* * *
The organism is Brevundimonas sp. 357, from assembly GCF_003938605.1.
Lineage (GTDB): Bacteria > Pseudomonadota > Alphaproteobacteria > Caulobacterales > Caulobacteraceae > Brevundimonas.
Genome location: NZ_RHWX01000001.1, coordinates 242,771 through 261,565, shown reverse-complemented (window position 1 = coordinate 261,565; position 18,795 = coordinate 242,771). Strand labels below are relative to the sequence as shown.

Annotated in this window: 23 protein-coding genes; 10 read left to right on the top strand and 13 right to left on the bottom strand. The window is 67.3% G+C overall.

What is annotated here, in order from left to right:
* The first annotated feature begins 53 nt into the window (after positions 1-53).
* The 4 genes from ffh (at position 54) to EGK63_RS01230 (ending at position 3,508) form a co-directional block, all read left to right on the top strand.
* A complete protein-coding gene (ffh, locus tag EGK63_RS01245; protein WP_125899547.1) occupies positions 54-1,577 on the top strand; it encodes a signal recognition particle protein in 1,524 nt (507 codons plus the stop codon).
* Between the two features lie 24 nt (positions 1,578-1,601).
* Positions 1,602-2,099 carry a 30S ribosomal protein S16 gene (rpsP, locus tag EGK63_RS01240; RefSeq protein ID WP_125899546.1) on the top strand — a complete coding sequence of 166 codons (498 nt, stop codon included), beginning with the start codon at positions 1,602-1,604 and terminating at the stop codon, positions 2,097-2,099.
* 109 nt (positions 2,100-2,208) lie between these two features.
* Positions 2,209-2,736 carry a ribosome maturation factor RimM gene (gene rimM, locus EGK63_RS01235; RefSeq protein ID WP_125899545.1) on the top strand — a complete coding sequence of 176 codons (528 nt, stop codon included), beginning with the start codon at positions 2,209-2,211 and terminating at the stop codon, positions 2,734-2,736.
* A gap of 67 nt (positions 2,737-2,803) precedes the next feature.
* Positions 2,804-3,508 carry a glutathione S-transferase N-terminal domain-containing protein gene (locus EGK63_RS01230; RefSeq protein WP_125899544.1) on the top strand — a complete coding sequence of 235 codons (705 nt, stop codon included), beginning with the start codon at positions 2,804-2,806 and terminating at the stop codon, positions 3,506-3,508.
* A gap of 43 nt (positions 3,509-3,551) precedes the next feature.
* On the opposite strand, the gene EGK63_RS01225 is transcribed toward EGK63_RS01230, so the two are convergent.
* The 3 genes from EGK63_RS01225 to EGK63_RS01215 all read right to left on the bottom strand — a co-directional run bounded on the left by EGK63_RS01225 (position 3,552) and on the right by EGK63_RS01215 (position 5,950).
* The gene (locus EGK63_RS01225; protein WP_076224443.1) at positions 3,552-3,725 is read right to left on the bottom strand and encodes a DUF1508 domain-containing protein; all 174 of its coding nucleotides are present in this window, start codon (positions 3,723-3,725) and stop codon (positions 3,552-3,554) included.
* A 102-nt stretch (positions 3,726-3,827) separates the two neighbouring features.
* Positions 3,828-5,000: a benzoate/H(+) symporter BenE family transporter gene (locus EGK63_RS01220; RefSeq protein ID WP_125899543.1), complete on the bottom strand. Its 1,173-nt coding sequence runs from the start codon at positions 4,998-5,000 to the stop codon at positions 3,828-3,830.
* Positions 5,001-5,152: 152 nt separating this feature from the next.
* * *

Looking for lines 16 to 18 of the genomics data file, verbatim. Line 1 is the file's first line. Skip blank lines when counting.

* On the opposite strand, the gene EGK63_RS01225 is transcribed toward EGK63_RS01230, so the two are convergent.
* The 3 genes from EGK63_RS01225 to EGK63_RS01215 all read right to left on the bottom strand — a co-directional run bounded on the left by EGK63_RS01225 (position 3,552) and on the right by EGK63_RS01215 (position 5,950).
* The gene (locus EGK63_RS01225; protein WP_076224443.1) at positions 3,552-3,725 is read right to left on the bottom strand and encodes a DUF1508 domain-containing protein; all 174 of its coding nucleotides are present in this window, start codon (positions 3,723-3,725) and stop codon (positions 3,552-3,554) included.